I do not accept these arguments. I will deal first with the argument that Hogg J had to make provisional findings. A judge trying a Hague abduction case has a difficult job deciding what to do about factual disputes. As I observed at §119 of Re M (Republic of Ireland), the authorities are punctuated with reminders of the summary nature of these proceedings. The proper working of the Convention, and the interests of children, would be damaged if the courts allowed applications to become bogged down in protracted hearings and investigations. Oral evidence is rightly rare in such proceedings and, in fairness to Mr Williams, he did not suggest that Hogg J should have heard oral evidence about the events in August. He was simply arguing that she should have come down one way or the other on the evidence that was available to her. It seems to me, however, that it is very much a matter for the judge whether it is necessary and/or possible, on the facts of the particular case, to make findings. Hogg J demonstrated that she had a grasp of the various accounts given about the incident in question, including what E said about it to social services in September, and had them in mind. However, she felt unable to determine who was the aggressor without having heard evidence and did not consider that she needed to do so. She did isolate certain aspects of the evidence about that night and appears, understandably, to have felt able to rely upon the independent evidence of the police, noting particularly that E was trying to leave with the father and shouting that she wanted her daddy. I see no problem with her approach.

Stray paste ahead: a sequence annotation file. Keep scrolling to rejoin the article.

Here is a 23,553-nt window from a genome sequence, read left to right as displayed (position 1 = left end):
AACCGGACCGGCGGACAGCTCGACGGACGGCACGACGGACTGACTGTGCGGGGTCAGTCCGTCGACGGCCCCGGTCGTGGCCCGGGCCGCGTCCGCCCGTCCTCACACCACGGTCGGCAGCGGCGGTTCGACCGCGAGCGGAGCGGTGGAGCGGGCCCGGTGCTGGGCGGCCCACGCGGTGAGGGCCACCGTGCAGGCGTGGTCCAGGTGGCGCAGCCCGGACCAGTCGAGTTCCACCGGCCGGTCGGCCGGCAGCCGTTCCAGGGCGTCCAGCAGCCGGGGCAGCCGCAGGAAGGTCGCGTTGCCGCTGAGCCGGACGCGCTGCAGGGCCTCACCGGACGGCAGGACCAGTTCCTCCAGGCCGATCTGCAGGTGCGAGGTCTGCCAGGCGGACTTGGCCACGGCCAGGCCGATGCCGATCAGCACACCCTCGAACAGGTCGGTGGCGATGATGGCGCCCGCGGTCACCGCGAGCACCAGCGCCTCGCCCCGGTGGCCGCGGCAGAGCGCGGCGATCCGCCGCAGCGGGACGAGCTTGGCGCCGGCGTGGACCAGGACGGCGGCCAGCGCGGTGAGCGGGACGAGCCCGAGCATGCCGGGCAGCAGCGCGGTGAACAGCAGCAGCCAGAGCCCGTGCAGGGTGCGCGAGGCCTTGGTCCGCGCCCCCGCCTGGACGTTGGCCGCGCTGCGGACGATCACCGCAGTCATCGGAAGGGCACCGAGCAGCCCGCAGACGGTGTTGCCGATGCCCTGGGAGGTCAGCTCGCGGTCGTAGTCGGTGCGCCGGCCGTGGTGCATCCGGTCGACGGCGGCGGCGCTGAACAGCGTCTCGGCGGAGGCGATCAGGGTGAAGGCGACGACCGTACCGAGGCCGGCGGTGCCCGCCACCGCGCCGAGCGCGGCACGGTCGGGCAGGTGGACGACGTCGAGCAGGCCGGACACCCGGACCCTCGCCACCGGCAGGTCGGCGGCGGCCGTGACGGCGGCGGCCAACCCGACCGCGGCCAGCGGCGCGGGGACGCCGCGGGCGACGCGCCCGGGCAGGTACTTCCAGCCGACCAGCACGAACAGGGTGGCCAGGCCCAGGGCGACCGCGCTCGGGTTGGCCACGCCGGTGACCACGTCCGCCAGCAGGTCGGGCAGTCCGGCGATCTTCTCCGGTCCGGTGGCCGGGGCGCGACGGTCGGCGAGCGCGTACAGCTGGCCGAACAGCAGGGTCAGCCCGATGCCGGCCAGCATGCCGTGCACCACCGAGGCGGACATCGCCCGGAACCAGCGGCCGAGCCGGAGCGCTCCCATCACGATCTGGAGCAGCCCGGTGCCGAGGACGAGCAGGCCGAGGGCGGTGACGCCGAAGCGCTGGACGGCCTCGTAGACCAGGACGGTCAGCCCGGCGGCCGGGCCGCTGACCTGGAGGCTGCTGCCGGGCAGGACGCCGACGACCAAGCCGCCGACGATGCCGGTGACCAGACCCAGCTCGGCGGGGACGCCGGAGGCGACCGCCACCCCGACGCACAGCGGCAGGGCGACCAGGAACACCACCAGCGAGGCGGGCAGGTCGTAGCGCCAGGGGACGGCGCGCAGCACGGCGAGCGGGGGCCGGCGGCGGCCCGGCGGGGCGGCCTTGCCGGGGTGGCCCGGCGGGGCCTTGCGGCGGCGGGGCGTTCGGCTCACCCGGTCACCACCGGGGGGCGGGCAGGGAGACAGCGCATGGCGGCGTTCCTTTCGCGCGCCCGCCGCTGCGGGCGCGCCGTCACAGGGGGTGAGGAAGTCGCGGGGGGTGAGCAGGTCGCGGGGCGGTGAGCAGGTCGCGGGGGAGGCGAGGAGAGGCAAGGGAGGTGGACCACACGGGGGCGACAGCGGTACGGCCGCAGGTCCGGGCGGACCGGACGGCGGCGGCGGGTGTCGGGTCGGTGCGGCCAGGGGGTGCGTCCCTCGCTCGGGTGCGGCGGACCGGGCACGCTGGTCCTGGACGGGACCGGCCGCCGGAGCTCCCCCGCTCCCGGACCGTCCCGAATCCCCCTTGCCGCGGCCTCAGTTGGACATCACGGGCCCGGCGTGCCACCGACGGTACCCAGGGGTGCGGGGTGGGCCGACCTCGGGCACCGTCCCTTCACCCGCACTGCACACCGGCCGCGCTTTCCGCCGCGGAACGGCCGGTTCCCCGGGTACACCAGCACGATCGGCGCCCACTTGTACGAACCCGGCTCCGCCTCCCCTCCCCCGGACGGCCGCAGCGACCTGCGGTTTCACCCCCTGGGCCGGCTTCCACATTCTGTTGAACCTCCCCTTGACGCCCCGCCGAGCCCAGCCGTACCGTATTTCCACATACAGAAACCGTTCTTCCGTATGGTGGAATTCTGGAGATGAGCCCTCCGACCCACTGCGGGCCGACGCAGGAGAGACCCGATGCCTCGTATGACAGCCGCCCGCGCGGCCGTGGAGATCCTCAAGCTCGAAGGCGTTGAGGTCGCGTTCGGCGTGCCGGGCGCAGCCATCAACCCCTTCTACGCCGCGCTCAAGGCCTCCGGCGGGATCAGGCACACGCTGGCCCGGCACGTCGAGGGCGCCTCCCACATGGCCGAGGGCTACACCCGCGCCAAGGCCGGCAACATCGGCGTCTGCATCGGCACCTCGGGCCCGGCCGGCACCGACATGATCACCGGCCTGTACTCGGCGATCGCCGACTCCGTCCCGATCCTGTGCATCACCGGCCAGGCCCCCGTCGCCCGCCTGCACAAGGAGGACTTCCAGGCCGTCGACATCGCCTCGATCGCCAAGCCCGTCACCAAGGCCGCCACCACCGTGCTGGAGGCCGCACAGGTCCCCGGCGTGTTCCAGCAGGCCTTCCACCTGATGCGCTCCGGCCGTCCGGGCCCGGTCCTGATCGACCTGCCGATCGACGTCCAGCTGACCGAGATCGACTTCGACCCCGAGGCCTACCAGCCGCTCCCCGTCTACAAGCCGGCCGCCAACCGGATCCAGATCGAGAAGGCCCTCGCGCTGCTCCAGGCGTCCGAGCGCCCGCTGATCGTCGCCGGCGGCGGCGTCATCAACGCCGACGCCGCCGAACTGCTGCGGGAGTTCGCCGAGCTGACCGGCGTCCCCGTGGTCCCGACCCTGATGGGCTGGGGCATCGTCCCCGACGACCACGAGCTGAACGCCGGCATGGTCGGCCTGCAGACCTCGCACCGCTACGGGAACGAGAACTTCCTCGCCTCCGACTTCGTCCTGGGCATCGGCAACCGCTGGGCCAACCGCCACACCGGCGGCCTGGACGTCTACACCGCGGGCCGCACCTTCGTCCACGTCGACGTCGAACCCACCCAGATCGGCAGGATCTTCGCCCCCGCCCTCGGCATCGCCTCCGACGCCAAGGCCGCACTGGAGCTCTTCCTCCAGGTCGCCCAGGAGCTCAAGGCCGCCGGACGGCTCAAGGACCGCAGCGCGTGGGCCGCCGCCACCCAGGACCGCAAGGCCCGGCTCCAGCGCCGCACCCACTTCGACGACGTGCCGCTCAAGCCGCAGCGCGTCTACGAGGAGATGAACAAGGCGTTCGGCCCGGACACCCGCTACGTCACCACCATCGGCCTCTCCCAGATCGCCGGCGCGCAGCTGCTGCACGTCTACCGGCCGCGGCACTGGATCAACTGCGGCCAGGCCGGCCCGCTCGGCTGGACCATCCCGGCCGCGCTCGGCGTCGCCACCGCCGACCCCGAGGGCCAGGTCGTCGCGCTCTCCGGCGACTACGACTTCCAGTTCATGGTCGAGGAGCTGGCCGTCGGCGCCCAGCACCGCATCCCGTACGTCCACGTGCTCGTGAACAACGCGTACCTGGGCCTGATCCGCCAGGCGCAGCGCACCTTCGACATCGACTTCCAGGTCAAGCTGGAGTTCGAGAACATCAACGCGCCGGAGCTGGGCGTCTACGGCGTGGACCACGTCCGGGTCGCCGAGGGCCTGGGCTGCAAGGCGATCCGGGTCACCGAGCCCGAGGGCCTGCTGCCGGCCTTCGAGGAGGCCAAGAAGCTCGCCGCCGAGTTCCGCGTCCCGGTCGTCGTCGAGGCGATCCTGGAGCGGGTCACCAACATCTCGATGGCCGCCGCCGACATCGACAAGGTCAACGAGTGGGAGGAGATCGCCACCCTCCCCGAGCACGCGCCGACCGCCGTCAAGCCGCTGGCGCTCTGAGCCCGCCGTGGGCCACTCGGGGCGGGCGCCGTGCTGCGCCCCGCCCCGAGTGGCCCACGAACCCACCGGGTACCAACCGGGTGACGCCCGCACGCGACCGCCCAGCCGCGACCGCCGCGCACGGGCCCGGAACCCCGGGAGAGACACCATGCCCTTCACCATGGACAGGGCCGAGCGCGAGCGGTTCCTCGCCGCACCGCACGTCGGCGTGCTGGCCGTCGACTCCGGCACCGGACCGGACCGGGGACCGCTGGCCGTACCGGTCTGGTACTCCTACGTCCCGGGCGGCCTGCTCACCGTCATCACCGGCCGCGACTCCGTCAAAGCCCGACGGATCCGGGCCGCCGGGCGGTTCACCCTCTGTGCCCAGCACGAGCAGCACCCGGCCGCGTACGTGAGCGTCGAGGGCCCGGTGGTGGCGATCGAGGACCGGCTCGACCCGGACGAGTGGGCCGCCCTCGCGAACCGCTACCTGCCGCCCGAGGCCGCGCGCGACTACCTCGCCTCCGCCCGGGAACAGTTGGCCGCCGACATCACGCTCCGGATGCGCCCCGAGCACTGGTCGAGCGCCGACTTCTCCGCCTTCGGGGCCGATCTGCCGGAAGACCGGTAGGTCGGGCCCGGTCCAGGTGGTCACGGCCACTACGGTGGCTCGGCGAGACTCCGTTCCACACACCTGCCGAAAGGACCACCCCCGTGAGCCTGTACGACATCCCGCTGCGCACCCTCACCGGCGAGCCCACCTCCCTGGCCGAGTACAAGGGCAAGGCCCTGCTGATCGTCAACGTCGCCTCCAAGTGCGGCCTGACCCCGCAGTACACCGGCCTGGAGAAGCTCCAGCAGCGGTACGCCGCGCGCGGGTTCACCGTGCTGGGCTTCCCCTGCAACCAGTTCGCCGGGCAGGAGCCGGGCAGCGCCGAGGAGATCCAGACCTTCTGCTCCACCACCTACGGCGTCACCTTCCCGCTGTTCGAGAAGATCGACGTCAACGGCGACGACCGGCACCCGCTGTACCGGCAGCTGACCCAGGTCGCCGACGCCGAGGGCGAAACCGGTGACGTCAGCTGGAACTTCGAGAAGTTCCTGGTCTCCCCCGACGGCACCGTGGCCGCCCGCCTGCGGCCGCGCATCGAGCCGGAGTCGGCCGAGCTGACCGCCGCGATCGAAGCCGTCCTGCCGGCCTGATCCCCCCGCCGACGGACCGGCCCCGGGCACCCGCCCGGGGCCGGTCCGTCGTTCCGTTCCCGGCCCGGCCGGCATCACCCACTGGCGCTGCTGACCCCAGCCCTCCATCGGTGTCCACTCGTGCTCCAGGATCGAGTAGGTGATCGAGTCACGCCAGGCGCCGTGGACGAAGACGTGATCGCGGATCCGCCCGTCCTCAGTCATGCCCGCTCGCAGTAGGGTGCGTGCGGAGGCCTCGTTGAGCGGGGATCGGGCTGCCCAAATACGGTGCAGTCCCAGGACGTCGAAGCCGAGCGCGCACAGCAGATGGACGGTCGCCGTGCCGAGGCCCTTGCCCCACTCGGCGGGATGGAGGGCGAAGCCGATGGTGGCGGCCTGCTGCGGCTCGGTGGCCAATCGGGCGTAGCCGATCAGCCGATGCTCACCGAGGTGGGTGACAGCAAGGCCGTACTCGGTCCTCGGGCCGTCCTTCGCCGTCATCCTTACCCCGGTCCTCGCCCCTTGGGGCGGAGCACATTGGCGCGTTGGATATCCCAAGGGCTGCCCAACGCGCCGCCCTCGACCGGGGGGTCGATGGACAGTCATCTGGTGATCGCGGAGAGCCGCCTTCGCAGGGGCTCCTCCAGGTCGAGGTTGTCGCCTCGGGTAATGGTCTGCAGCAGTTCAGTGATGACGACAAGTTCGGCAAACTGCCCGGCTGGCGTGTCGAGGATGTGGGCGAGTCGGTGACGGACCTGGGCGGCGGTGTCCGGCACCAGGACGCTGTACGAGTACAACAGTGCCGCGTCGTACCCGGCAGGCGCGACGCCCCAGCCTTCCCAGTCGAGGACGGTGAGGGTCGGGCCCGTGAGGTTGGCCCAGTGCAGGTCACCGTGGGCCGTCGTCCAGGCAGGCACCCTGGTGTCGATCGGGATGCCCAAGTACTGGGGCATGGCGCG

As far as Mr Power was concerned, in my view the judge was justified in being critical of him for having attributed blame to the father for the incident and describing what happened in colourful terms (“the bubble of respite…was terrifyingly pierced”). She did not need to make her own findings of fact before doing so. I do not think she was asking anything more of Mr Power than to approach the facts in a “balanced way” (§33), recognising the impossibility of determining who was at fault, just as she had done. As he had gone further than this, she was entitled to approach his evidence with caution. Even then, she by no means dismissed it entirely.